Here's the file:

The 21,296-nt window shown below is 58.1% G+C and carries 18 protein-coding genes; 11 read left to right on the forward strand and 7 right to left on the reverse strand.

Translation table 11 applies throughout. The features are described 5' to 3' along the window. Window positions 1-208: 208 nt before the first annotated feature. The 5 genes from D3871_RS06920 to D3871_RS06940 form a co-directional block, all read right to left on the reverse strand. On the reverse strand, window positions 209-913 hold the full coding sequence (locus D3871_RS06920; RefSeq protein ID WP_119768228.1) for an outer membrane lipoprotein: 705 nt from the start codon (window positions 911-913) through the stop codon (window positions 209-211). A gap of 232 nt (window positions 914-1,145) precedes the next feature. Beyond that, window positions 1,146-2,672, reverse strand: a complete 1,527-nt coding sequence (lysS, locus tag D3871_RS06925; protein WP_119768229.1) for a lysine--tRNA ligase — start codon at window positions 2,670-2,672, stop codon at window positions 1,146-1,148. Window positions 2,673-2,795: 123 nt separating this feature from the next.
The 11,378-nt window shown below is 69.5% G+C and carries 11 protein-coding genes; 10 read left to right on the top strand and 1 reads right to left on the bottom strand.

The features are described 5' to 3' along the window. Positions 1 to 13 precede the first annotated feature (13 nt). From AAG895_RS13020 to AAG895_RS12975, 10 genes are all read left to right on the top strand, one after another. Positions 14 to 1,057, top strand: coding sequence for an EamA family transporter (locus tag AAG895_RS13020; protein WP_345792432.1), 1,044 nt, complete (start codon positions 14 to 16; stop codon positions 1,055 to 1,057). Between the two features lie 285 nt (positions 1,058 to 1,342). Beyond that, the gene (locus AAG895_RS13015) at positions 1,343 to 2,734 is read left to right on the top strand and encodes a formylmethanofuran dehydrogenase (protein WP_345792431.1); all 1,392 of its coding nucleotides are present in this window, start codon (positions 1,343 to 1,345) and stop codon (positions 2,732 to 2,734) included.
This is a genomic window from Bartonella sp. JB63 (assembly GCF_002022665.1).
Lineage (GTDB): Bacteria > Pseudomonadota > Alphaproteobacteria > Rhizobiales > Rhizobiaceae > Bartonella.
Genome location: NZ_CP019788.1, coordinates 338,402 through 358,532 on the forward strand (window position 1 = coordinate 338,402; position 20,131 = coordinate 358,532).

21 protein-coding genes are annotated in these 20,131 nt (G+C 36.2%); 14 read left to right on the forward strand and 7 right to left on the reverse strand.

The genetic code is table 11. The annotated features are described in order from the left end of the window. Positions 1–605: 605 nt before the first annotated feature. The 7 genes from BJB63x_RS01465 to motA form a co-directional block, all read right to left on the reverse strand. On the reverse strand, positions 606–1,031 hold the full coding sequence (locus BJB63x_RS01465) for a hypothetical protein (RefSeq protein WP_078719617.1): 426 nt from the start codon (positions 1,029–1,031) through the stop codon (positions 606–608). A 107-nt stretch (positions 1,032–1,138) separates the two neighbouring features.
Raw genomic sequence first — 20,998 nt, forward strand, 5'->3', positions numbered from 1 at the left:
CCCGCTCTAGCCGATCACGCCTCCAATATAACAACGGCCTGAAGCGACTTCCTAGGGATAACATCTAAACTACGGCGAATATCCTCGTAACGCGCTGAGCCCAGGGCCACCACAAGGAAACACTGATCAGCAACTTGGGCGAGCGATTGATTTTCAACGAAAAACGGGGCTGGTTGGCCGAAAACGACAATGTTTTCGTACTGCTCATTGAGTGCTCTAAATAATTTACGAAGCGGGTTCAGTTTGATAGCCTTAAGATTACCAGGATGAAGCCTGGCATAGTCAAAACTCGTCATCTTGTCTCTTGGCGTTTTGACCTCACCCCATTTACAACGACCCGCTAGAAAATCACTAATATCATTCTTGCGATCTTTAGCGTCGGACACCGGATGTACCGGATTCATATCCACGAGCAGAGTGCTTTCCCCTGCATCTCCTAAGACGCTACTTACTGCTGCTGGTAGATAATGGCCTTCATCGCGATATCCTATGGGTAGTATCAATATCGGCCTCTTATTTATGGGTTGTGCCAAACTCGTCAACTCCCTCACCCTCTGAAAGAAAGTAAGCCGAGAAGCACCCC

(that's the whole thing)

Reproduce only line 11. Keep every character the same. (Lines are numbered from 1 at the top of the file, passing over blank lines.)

CCCGCTCTAGCCGATCACGCCTCCAATATAACAACGGCCTGAAGCGACTTCCTAGGGATAACATCTAAACTACGGCGAATATCCTCGTAACGCGCTGAGCCCAGGGCCACCACAAGGAAACACTGATCAGCAACTTGGGCGAGCGATTGATTTTCAACGAAAAACGGGGCTGGTTGGCCGAAAACGACAATGTTTTCGTACTGCTCATTGAGTGCTCTAAATAATTTACGAAGCGGGTTCAGTTTGATAGCCTTAAGATTACCAGGATGAAGCCTGGCATAGTCAAAACTCGTCATCTTGTCTCTTGGCGTTTTGACCTCACCCCATTTACAACGACCCGCTAGAAAATCACTAATATCATTCTTGCGATCTTTAGCGTCGGACACCGGATGTACCGGATTCATATCCACGAGCAGAGTGCTTTCCCCTGCATCTCCTAAGACGCTACTTACTGCTGCTGGTAGATAATGGCCTTCATCGCGATATCCTATGGGTAGTATCAATATCGGCCTCTTATTTATGGGTTGTGCCAAACTCGTCAACTCCCTCACCCTCTGAAAGAAAGTAAGCCGAGAAGCACCCC